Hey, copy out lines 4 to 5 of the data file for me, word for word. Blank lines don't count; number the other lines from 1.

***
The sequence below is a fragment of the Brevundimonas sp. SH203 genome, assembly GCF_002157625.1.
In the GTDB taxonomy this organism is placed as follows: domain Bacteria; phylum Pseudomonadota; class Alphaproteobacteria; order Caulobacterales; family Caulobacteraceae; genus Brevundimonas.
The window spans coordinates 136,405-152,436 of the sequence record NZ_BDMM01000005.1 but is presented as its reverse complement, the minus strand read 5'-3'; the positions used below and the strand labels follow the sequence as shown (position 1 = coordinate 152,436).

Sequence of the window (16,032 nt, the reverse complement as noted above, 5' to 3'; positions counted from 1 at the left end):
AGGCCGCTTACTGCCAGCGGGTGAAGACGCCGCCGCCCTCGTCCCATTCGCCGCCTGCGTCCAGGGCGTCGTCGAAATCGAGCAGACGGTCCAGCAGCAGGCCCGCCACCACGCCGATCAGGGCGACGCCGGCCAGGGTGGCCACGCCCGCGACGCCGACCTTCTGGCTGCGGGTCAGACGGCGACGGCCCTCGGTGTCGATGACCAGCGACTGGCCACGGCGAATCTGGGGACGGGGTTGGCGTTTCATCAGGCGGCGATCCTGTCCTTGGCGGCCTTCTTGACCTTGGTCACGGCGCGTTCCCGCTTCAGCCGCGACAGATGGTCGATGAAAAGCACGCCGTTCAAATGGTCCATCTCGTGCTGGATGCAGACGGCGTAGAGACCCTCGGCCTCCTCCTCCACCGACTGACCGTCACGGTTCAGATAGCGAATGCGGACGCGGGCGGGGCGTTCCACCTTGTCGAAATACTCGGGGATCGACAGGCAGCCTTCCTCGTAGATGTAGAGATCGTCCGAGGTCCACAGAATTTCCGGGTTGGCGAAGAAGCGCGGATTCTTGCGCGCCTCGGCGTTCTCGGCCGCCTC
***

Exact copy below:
Sequence of the window (16,032 nt, the reverse complement as noted above, 5' to 3'; positions counted from 1 at the left end):
AGGCCGCTTACTGCCAGCGGGTGAAGACGCCGCCGCCCTCGTCCCATTCGCCGCCTGCGTCCAGGGCGTCGTCGAAATCGAGCAGACGGTCCAGCAGCAGGCCCGCCACCACGCCGATCAGGGCGACGCCGGCCAGGGTGGCCACGCCCGCGACGCCGACCTTCTGGCTGCGGGTCAGACGGCGACGGCCCTCGGTGTCGATGACCAGCGACTGGCCACGGCGAATCTGGGGACGGGGTTGGCGTTTCATCAGGCGGCGATCCTGTCCTTGGCGGCCTTCTTGACCTTGGTCACGGCGCGTTCCCGCTTCAGCCGCGACAGATGGTCGATGAAAAGCACGCCGTTCAAATGGTCCATCTCGTGCTGGATGCAGACGGCGTAGAGACCCTCGGCCTCCTCCTCCACCGACTGACCGTCACGGTTCAGATAGCGAATGCGGACGCGGGCGGGGCGTTCCACCTTGTCGAAATACTCGGGGATCGACAGGCAGCCTTCCTCGTAGATGTAGAGATCGTCCGAGGTCCACAGAATTTCCGGGTTGGCGAAGAAGCGCGGATTCTTGCGCGCCTCGGCGTTCTCGGCCGCCTC